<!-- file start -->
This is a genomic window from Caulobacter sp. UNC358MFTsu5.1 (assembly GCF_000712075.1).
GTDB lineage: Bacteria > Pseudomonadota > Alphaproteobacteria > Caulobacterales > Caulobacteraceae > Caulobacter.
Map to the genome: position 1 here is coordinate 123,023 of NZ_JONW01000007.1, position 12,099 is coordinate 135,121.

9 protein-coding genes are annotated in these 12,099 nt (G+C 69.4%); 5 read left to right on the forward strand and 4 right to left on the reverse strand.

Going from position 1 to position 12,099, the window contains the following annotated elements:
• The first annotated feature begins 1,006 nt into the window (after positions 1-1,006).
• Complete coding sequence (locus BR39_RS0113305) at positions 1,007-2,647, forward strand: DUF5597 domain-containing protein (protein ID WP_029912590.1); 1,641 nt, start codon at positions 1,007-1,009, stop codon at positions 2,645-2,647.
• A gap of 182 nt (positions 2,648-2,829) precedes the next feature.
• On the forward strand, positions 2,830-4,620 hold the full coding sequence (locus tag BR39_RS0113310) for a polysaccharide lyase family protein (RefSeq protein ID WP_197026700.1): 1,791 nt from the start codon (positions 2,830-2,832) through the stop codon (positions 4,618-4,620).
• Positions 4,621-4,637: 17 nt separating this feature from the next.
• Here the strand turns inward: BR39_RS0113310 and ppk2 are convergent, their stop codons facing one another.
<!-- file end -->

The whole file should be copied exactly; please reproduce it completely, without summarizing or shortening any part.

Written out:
This is a genomic window from Caulobacter sp. UNC358MFTsu5.1 (assembly GCF_000712075.1).
GTDB lineage: Bacteria > Pseudomonadota > Alphaproteobacteria > Caulobacterales > Caulobacteraceae > Caulobacter.
Map to the genome: position 1 here is coordinate 123,023 of NZ_JONW01000007.1, position 12,099 is coordinate 135,121.

9 protein-coding genes are annotated in these 12,099 nt (G+C 69.4%); 5 read left to right on the forward strand and 4 right to left on the reverse strand.

Going from position 1 to position 12,099, the window contains the following annotated elements:
• The first annotated feature begins 1,006 nt into the window (after positions 1-1,006).
• Complete coding sequence (locus BR39_RS0113305) at positions 1,007-2,647, forward strand: DUF5597 domain-containing protein (protein ID WP_029912590.1); 1,641 nt, start codon at positions 1,007-1,009, stop codon at positions 2,645-2,647.
• A gap of 182 nt (positions 2,648-2,829) precedes the next feature.
• On the forward strand, positions 2,830-4,620 hold the full coding sequence (locus tag BR39_RS0113310) for a polysaccharide lyase family protein (RefSeq protein ID WP_197026700.1): 1,791 nt from the start codon (positions 2,830-2,832) through the stop codon (positions 4,618-4,620).
• Positions 4,621-4,637: 17 nt separating this feature from the next.
• Here the strand turns inward: BR39_RS0113310 and ppk2 are convergent, their stop codons facing one another.